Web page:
SEATTLE - Fewer Washington schools are failing to help students make adequate yearly progress, but statewide test results show many students continue to struggle to meet state learning goals in reading, writing, math and science.
Results released Tuesday showed fewer fifth graders passed the tests last year, and 10th graders showed a drop in passage rates in every subject except science. Both seventh and eighth graders, however, posted improved pass rates in all subjects.
Editor's note: Parents can see how their kids' schools did by clicking on this link: http://k12.wa.us.
State schools Superintendent Randy Dorn notes that some of the results are mixed because Washington recently introduced new math standards. He also says state budget cuts eliminated some after school and summer programs so some kids are not getting the help they need to meet state learning requirements.
"We are facing a serious budget crisis in this state, but if we continue to cut education, the progress we've previously made will disappear," Dorn said. "The state's paramount constitutional duty is to fund education, and as long as I'm in this job, I'll remind the governor and the Legislature of that every day."
"The cuts will affect test scores," said Dorn, "And I think it will in the future."
Preliminary results show 968 schools did not make adequate yearly progress in 2010 -- 332 fewer schools than were on the list in 2009.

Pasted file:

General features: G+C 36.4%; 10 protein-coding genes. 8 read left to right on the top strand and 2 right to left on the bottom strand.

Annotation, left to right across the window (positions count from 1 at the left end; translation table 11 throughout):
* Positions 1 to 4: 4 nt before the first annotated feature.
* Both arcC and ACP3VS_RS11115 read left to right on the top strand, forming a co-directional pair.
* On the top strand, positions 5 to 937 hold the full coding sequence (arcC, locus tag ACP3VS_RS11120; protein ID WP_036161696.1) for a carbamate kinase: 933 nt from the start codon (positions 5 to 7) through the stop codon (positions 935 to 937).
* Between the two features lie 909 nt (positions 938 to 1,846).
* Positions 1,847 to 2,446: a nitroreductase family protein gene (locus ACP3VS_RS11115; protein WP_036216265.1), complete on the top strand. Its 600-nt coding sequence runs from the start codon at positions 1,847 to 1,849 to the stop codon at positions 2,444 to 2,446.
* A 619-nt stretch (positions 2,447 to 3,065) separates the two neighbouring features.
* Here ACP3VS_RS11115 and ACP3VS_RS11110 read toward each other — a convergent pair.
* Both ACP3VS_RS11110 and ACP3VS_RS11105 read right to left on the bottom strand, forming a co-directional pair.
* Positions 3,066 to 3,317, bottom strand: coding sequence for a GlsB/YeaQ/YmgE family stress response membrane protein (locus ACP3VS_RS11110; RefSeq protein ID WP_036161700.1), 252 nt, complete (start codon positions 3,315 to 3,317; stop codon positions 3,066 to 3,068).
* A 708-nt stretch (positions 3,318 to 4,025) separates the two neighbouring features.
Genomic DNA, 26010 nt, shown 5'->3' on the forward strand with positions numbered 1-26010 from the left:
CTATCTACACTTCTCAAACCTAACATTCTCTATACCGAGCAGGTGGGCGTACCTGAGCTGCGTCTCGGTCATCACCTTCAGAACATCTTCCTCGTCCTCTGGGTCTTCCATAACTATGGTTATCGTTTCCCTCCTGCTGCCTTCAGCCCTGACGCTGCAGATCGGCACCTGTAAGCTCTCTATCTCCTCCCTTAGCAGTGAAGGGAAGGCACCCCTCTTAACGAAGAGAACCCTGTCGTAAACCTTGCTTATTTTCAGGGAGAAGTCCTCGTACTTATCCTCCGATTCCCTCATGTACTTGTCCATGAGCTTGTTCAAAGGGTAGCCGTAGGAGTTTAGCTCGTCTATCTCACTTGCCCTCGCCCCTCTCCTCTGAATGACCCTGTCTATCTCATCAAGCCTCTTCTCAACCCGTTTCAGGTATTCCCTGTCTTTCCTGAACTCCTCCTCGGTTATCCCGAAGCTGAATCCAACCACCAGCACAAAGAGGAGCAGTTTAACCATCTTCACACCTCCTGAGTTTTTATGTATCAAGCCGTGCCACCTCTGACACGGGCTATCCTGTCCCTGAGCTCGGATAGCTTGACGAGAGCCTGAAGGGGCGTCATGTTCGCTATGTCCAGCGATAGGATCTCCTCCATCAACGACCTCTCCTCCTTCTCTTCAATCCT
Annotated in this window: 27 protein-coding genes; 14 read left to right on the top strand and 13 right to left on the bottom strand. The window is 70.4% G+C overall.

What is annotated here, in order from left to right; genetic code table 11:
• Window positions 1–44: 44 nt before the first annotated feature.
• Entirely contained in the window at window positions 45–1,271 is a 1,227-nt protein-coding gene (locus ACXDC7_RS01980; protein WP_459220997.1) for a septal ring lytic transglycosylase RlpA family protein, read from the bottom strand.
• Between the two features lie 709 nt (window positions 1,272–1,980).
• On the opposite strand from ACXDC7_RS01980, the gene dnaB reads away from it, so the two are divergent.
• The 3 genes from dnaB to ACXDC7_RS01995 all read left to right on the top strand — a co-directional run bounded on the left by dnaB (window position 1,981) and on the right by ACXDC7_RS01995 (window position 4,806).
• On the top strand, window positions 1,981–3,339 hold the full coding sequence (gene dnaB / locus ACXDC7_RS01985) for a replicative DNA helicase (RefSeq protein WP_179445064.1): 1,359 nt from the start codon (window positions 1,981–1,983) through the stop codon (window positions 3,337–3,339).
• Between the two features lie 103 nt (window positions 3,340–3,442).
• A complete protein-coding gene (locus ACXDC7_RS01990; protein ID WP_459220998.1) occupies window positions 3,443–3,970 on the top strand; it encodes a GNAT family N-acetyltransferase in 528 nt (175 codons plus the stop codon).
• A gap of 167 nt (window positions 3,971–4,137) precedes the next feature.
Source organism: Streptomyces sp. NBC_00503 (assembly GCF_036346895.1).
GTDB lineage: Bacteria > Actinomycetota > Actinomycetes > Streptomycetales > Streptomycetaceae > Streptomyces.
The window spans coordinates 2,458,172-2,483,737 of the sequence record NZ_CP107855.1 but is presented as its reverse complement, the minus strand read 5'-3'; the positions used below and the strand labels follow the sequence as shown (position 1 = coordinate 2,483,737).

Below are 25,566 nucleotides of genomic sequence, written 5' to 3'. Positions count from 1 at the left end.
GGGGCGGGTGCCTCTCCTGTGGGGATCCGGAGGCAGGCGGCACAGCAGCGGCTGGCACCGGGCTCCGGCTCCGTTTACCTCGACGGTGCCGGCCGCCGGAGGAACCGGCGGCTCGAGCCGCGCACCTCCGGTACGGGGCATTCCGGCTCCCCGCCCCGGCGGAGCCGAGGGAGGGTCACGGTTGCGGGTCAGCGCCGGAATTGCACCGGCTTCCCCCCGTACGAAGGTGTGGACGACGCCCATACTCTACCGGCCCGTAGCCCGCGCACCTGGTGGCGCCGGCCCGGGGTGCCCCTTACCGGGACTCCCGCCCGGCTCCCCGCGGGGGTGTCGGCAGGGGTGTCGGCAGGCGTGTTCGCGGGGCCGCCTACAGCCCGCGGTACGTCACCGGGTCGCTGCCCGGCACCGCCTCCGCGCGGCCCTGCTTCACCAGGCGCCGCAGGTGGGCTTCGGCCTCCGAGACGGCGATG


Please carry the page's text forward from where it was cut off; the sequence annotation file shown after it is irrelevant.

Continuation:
The federal standard is measured by state tests and graduation rates. Schools that do not meet improvement goals by subject, grade level and ethnic group are placed on this list, even if they miss only one out of 37 possible goals.
Every state that receives federal education money is required to release this list each August, because of requirements in the federal No Child Left Behind law. Schools and districts on the list are required to notify parents of their status at the start of the school year, which is this week or next in most Washington districts.
Schools and districts that fail to make adequate yearly progress two years in a row are put on the state's "needs improvement" list. The longer a school or district is on this list, the more stringent the requirements become.
Percentage of students who met standards:
--Third grade: reading, 72 percent; mathematics, 61.7 percent.
--Fourth grade: reading, 67.1 percent; mathematics, 53.6 percent; writing, 61 percent.
--Fifth grade: reading, 69.5 percent; mathematics: 53.6 percent; science: 34 percent.
--Sixth grade: reading, 64.5 percent; mathematics, 51.8 percent.
--Seventh grade: reading, 63.3 percent; mathematics, 55.2 percent; writing, 70.2 percent.
--Eighth grade: reading, 69.2 percent; mathematics, 51.5 percent; science, 54.4 percent.
--10th grade: reading, 78.8 percent; mathematics, 41.6 percent; writing, 85.9 percent; science, 44.7 percent.
Incoming 10th graders in the class of 2013 will be required to pass all state exams -- reading, writing, math and science -- to be eligible for a diploma.